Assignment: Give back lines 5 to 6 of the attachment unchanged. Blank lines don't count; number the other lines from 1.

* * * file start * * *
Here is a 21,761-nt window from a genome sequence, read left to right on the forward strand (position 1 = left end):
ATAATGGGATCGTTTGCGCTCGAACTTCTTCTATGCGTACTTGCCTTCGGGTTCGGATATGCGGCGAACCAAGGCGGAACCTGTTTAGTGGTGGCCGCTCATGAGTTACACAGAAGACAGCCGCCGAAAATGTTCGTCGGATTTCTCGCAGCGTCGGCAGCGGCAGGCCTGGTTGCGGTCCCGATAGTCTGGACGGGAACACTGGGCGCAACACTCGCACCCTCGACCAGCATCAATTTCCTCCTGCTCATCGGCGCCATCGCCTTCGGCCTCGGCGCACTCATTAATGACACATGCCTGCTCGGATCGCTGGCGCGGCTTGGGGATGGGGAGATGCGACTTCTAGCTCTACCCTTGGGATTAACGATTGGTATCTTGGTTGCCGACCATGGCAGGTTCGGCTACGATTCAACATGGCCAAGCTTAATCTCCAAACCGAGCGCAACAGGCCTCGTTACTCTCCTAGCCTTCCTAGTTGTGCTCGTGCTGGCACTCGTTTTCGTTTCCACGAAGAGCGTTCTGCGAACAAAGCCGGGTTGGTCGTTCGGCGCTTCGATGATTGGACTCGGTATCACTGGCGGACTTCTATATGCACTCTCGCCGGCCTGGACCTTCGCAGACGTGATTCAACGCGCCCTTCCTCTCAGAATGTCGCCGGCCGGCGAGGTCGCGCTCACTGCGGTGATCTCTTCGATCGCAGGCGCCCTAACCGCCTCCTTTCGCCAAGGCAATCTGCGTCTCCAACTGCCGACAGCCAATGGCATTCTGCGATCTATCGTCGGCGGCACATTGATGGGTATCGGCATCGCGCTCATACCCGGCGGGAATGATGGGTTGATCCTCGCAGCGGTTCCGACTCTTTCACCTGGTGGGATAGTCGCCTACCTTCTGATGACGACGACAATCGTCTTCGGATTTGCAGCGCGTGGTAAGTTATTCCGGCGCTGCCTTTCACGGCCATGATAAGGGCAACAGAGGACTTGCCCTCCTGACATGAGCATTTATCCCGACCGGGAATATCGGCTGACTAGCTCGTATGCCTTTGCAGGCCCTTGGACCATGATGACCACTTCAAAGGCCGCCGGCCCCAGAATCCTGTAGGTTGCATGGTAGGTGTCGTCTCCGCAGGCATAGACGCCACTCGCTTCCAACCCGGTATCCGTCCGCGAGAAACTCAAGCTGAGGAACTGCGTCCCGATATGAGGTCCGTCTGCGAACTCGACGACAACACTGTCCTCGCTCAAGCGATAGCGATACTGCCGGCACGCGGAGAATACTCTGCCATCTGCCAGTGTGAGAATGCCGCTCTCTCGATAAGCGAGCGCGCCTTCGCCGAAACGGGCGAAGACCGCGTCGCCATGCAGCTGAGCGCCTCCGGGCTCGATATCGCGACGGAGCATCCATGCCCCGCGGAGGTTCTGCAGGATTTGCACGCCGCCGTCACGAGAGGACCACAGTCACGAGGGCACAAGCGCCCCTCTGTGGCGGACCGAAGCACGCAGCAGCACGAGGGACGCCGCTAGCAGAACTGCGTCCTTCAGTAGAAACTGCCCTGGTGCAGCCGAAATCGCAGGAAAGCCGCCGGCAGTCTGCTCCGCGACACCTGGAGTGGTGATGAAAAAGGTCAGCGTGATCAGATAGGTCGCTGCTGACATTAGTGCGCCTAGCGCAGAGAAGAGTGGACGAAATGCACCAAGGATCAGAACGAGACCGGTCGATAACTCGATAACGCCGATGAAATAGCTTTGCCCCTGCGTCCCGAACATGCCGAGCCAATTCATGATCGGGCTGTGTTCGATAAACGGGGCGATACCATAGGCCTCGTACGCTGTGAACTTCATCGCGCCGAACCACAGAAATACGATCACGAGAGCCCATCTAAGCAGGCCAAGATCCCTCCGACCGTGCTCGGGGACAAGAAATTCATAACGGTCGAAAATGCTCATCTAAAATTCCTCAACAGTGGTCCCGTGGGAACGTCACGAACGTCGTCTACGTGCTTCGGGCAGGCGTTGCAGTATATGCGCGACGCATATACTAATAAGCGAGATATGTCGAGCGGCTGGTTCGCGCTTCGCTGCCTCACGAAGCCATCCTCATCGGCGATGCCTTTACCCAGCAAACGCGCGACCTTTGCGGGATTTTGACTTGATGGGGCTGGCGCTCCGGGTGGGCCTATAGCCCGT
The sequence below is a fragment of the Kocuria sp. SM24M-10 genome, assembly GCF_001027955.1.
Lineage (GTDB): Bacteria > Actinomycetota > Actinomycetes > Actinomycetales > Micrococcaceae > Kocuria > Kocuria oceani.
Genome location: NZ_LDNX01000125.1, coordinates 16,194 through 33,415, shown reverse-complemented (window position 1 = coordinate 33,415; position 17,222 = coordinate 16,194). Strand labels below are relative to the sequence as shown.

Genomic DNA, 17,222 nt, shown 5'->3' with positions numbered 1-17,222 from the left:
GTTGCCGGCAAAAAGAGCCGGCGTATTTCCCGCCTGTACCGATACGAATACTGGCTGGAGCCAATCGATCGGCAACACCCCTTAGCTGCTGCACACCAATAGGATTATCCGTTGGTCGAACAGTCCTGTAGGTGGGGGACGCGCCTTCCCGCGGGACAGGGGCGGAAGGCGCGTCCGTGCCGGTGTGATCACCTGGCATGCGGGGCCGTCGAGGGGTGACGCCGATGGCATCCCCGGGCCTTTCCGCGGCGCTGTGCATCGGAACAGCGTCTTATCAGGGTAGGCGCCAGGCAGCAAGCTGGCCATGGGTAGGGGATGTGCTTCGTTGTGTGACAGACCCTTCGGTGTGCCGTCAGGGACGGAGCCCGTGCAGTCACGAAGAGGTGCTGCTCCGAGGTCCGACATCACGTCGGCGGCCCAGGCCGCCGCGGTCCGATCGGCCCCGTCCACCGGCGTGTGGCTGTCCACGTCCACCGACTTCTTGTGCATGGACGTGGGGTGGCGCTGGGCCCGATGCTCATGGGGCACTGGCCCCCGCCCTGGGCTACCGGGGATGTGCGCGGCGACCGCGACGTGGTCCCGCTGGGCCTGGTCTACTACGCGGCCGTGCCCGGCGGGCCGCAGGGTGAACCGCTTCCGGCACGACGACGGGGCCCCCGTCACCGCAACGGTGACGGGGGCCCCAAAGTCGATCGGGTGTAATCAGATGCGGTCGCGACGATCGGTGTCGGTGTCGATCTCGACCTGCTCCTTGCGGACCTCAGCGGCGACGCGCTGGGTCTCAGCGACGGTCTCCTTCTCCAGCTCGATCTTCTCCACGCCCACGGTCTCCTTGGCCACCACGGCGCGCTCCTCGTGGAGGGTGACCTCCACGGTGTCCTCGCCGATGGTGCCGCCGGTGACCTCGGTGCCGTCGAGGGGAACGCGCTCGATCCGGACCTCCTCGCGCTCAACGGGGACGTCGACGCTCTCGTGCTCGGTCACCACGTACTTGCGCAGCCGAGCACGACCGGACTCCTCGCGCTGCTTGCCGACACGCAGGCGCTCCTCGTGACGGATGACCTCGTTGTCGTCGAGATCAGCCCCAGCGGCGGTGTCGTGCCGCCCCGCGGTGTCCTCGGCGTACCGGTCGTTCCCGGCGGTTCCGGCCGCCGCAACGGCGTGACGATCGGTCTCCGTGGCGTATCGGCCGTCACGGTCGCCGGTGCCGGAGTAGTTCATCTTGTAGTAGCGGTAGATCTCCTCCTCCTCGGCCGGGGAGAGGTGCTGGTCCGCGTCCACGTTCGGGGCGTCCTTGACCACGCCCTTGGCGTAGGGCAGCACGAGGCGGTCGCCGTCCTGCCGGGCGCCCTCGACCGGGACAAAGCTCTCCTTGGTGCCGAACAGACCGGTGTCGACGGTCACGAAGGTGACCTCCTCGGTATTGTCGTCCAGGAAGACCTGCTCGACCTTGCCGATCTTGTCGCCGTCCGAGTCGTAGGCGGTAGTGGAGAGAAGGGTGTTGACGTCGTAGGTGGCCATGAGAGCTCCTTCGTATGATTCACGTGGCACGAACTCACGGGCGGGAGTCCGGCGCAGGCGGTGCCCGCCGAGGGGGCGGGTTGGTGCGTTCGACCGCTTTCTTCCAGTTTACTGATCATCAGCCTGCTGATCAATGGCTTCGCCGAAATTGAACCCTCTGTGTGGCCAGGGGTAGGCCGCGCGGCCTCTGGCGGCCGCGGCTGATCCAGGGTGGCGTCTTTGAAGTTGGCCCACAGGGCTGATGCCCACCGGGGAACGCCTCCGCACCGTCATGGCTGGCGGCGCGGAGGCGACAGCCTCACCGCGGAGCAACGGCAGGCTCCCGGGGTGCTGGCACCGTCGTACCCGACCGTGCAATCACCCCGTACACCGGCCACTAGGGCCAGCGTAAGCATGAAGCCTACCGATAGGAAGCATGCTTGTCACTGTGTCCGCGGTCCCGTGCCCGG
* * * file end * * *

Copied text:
Genome location: NZ_LDNX01000125.1, coordinates 16,194 through 33,415, shown reverse-complemented (window position 1 = coordinate 33,415; position 17,222 = coordinate 16,194). Strand labels below are relative to the sequence as shown.

Genomic DNA, 17,222 nt, shown 5'->3' with positions numbered 1-17,222 from the left: